Sony revealed its' next generation handheld, the PS Vita , last month at the E3 convention. We finally got some time with the unit, which is relatively light and comfortable in your hands. The 5-inch OLED display is breathtaking, and when compared to Nintendo's DS line, it's a downright revelation. The integration of touch screen gaming to traditional sticks and button gaming is interesting and effective. In playing Uncharted: Golden Abyss, it was very smooth in swiping a path to expedite Drake's climb up some ruins. We're looking forward to seeing how the touch screen gets integrated into other titles.
11 of 17Nintendo
Hands On: Legend of Zelda: Skyward Sword
The latest installment in Nintendo's storied action-adventure saga makes full use of the Wii MotionPlus peripheral, enabling one-to-one motion control between the Wii Remote and your sword on the screen. The innovation means timing is no longer the sole key to defeating enemies: it's not just when you attack your enemies, but where you strike them. A prequel to The Legend of Zelda: Ocarina of Time, Skyward Sword features more of the familiar puzzle-solving and pulse-pounding combat throughout lushly rendered forests, deserts and volcanoes -- but there are enough new weapons, items and gameplay elements here to satisfy the most seasoned Hylian warrior. Skyward Sword is scheduled for a holiday 2011 release on the Wii.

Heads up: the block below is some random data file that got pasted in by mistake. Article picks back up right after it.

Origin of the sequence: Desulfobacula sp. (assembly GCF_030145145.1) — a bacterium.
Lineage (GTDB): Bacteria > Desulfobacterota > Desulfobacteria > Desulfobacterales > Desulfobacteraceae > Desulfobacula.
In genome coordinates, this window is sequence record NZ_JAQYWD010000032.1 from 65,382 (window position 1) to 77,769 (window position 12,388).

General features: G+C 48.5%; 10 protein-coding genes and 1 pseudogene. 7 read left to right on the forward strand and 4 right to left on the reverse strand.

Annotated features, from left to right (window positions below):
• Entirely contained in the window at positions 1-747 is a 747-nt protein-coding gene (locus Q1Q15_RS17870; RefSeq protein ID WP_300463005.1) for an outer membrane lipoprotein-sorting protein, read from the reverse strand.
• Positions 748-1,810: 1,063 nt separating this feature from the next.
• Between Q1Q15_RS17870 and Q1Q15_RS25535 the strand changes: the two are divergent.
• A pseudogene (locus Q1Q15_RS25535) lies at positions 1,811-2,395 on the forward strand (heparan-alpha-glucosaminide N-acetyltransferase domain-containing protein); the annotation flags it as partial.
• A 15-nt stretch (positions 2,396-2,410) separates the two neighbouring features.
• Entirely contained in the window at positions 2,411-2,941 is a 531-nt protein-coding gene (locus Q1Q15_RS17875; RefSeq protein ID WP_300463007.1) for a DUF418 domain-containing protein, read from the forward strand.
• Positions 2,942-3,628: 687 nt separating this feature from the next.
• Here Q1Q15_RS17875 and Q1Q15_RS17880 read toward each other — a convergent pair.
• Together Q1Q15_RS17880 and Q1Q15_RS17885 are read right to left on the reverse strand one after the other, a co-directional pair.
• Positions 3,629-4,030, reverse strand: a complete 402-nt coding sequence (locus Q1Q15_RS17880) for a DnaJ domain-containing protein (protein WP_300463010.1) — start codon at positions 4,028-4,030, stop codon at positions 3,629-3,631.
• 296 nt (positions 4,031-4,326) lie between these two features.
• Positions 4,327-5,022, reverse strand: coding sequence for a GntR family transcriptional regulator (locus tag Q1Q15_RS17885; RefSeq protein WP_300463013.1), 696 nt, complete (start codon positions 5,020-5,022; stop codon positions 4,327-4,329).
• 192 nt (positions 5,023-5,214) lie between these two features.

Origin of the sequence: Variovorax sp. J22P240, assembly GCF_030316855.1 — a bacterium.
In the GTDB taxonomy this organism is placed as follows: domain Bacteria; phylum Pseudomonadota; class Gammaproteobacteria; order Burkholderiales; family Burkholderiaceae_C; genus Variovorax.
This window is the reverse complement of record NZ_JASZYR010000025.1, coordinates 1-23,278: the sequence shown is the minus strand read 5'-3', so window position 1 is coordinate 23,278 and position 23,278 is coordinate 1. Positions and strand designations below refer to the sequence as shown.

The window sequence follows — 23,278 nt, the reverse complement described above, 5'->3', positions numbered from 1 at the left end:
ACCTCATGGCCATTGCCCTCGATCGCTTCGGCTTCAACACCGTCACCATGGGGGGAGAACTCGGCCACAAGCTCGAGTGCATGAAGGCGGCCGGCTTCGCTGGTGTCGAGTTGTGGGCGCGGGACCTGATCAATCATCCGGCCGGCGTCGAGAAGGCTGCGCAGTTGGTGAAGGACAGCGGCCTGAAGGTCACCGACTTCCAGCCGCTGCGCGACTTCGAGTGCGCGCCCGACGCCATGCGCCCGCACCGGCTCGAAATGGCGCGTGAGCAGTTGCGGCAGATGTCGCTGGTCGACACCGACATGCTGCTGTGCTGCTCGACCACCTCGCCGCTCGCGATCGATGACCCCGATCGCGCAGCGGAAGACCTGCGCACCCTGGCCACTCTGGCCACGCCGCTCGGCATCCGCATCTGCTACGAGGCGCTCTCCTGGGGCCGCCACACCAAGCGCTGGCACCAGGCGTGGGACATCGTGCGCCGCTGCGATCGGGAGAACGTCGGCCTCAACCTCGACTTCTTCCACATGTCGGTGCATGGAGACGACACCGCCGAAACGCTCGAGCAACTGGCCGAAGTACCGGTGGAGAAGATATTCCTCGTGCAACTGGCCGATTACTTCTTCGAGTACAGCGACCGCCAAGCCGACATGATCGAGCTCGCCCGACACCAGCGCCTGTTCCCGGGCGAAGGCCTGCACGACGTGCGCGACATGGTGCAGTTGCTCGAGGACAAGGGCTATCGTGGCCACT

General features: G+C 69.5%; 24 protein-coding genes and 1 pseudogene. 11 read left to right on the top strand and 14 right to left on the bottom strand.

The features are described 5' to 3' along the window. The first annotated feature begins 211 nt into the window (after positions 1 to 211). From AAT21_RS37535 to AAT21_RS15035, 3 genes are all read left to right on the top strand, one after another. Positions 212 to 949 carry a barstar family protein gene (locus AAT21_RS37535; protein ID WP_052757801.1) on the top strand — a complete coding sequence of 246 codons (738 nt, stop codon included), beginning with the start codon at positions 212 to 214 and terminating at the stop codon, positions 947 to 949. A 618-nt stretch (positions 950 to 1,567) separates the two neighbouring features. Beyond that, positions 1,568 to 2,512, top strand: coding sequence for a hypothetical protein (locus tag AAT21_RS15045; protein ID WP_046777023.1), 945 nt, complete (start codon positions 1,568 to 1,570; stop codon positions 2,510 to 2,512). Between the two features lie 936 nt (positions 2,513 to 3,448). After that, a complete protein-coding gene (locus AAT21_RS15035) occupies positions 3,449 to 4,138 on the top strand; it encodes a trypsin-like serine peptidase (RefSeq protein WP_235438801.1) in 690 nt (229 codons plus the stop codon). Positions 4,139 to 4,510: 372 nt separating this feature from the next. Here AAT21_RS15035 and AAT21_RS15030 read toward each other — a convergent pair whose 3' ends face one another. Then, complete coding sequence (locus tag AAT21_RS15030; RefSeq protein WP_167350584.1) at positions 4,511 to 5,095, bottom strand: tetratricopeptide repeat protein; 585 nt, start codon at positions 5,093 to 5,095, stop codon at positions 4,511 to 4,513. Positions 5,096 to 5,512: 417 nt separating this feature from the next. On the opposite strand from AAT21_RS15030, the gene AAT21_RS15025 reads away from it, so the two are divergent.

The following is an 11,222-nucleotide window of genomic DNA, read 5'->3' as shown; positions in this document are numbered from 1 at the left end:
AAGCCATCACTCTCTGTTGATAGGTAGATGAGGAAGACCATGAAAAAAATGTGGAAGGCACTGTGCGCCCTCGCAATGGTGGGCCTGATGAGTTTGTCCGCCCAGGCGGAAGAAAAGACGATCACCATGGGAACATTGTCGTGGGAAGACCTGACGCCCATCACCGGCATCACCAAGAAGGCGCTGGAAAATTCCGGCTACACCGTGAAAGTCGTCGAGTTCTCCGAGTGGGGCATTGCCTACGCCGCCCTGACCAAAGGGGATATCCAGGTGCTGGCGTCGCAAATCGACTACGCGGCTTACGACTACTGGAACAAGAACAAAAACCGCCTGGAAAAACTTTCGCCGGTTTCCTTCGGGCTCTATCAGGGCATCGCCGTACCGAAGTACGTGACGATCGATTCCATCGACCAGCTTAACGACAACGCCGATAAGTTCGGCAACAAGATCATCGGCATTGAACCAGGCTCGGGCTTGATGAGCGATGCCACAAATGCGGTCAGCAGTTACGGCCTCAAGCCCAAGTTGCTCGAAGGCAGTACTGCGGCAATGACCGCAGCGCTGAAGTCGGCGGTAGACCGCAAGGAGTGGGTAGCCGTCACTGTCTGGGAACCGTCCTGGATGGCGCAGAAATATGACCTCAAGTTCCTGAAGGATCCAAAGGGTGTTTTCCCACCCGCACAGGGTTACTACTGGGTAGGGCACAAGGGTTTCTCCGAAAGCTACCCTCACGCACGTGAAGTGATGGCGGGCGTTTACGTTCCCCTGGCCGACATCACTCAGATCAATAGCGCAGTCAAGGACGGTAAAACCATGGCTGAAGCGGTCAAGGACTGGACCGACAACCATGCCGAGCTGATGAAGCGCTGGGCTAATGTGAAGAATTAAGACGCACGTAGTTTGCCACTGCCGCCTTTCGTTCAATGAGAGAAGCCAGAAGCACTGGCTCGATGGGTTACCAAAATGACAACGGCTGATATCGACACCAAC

12 of 17Nintendo
Hands On: Mario Kart
By sticking with a proven formula, Nintendo's iconic racing go-kart racing series never disappoints. The ninth installment in the franchise is no exception, but the 3D effects lend a new dimension (literally) to the gameplay -- making it easier to judge distance and spot items with greater accuracy. Online mode, both for local wireless matches or online via broadband Internet connection, enables multiplayer races and battles. New courses, customizations, character animations and abilities (hang gliding! underwater driving!) are smart additions to one of Nintendo's most beloved and consistently praised franchises. Mario Kart is scheduled for a fall 2011 release on the 3DS.
13 of 17Nintendo
Hands On: Super Mario
The first Mario title for Nintendo's 3D handheld console brings together the best elements from latter-day 3D platformers like Super Mario 64 and Super Mario Galaxy and the classic side-scrollers of the '80s and '90s. Super Mario is accessible for players of all ages, though veteran players will have a special appreciation for the returns of several long-absent Mario accoutrements like the Tanooki and Raccoon suits, the airships made famous in 1988's SMB3 and flagpoles marking the end of each level. A perfect marriage of nostalgia and innovation, Super Mario is a slam dunk to continue the franchise's stellar track record. Super Mario is scheduled for a fall 2011 release on the 3DS.
14 of 17Nintendo
Hands On: Star Fox 64